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HP Intros Retail Print Solutions, Digital Cameras & Printers

Las Vegas — HP unveiled a range of imaging products at the Photo Marketing Association (PMA) trade show, here, starting today.

The company added three new Photosmart digital cameras, two new camera/printer bundles and an updated Photosmart Studio retail printing solution.

Topping the line of Vista-ready Photosmart digital cameras is the 7-megapixel R837. The camera features a 3-inch LCD with a 170-degree viewing angle, a 3x optical zoom lens, 32MB of internal memory and VGA/24 fps video recording.

The camera will also debut several new “Real Life” technologies to join the existing suite of image fixes found on earlier HP cameras. New for 2007 is pet-eye fix to reduce the red-eye effect on animals. According to Linda Kennedy, digital camera category manager, pets are the second most photographed subject. A new touch-up editing tool lets users identify facial blemishes and remove them in-camera.

The R837 also incorporates an anti-shake mode, which boosts ISO and shutter speed to combat blur.

It will ship in April for an estimated $229.

The 6-megapixel M537 features a 3x optical zoom lens, 2.5-inch LCD screen, 16MB of internal memory, anti-shake blur reduction and in-camera red-eye fix (the human variety). It ships in April for an estimated $129.

Also due in April, the 5-megapixel M437 sports a 3x optical zoom lens, 2-inch LCD screen, 16MB of internal memory and anti-shake blur reduction. It will retail for an estimated $109.

HP expects to offer roughly as many digital cameras in 2007 as it did in 2006 when it launched 14 models, Kennedy said.

The company will also continue to offer a printer/camera bundle, with two new new “Print & Share” kits arriving in April. The $179 A442 bundles the M437 camera and the A440 4-inch by 6-inch printer dock, while the A446 SKU bundles the printer and M537 camera for $199.

The printer cranks out a print in less than 40 seconds, HP said. It offers built-in auto red-eye removal and will be accompanied by two optional carrying cases.

The company will support the printer with a $19.99 tri-color cartridge, a photo pack in the Custom 110 Series for $34.99 and a line of photo papers starting at $11.99.

All of the new consumer products, including PCs, will ship with an updated version of the company’s Photosmart Essential software (v. 2.0) for image organizing, editing and printing. The software is integrated with HP’s Snapfish online photo Web site.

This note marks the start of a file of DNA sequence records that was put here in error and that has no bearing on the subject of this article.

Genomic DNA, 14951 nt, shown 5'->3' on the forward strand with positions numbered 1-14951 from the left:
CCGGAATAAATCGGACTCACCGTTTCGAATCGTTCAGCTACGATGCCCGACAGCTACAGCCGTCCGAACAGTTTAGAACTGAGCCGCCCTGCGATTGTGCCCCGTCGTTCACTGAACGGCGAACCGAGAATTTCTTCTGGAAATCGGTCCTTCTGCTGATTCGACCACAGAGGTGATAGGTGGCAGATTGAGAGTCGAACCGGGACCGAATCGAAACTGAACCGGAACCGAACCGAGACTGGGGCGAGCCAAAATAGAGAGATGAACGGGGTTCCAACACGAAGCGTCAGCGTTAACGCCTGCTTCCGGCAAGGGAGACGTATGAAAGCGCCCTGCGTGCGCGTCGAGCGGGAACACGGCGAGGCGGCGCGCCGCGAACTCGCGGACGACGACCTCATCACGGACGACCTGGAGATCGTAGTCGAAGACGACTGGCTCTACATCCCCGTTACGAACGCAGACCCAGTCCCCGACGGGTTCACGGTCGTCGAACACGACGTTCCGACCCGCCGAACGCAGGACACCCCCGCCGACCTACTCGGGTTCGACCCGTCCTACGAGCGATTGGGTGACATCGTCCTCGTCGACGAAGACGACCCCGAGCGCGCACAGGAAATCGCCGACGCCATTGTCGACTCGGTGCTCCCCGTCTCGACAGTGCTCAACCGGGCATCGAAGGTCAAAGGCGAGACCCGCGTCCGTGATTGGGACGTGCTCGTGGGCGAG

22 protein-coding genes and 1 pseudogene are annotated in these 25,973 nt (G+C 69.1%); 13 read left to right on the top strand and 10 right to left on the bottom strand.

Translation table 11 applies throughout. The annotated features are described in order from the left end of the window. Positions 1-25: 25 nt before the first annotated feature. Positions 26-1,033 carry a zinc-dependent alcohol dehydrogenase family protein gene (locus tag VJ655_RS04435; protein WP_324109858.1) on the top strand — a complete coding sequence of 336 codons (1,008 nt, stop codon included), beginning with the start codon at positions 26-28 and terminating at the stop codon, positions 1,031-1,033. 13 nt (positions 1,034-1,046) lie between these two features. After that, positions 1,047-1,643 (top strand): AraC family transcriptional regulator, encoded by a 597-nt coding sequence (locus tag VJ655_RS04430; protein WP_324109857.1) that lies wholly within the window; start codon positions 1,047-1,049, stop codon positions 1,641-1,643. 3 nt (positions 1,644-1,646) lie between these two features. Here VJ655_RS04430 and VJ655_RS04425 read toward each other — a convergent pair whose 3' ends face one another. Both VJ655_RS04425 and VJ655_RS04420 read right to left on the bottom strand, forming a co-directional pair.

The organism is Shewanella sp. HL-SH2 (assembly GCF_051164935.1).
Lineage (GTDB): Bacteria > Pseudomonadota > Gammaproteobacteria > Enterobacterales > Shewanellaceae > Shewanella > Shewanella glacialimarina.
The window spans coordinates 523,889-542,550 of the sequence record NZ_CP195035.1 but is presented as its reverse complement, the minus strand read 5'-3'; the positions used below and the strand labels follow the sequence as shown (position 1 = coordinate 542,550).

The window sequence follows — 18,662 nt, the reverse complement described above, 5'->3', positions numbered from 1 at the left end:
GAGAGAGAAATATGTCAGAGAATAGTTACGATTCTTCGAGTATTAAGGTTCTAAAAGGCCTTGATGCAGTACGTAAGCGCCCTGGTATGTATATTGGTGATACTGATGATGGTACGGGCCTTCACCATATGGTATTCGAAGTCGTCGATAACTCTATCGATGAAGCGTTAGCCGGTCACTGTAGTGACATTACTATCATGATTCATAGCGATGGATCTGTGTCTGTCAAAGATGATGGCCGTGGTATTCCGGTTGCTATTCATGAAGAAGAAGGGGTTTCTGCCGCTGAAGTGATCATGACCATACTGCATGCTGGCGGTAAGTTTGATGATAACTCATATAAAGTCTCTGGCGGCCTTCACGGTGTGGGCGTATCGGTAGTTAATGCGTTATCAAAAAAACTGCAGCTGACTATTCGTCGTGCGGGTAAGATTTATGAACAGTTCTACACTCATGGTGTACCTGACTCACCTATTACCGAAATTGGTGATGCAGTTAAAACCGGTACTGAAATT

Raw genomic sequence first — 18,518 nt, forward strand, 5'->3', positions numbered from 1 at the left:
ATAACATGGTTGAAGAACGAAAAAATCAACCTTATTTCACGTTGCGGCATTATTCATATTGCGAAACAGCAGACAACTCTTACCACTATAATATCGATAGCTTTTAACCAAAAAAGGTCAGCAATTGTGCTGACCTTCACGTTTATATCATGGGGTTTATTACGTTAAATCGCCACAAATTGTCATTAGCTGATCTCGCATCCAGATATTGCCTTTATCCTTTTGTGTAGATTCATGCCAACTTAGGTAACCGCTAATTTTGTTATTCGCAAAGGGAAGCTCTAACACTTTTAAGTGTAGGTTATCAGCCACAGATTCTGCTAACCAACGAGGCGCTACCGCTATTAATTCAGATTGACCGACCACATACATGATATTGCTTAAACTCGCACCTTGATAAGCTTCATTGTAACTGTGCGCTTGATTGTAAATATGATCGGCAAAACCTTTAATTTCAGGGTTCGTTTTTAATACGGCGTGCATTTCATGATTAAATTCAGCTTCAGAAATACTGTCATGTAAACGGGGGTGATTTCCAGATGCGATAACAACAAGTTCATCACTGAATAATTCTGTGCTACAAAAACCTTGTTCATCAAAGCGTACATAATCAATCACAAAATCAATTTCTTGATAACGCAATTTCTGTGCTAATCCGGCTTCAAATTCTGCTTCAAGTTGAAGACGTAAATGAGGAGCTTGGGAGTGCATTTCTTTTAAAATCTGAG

On the retail side, the firm plans to update its Photosmart studio in-store kiosk system leveraging the recently acquired technology from Silverwire to tie the kiosk to Internet ordering, said Kalle Marsal, retail solutions marketing director.

The PS2000, for a list price of roughly $50,000, can produce photo merchandise, including large format posters and hard-bound photo books, alongside traditional photo prints. It features a print kiosk and also ties into the new pl1000e Microlab, which HP is positioning as an alternative to a full-blown mini lab.

The inkjet-based pl1000e can produce 700 4-inch by 6-inch printers in an hour and will list for $1,200. It can tie into kiosk input stations, larger format printers, and other pieces of HP’s modular Studio system. The company is targeting firms with older mini labs or medium to low volume photofinishers, Marsal said.

The company is also working to tie its Snapfish Web site (and retail Web sites, like Wal-Mart’s photo site, that are run by Snapfish) into its kiosk solutions.

HP’s initial Photosmart studio is currently being trialed in 50 Wal-Mart and Sam’s Club stores, among other retail outlets, as a means to bring more creative output options typically ordered online, into a retail store. Marsal said HP and Wal-Mart were currently “working on the next phase” of the relationship.

The company is also running smaller test with consumer electronics retailers, Marsal said. “The challenge is that the biggest photo printer is the mom” and moms tend to gravitate toward other retail channels traditionally associated with photo printing, he said.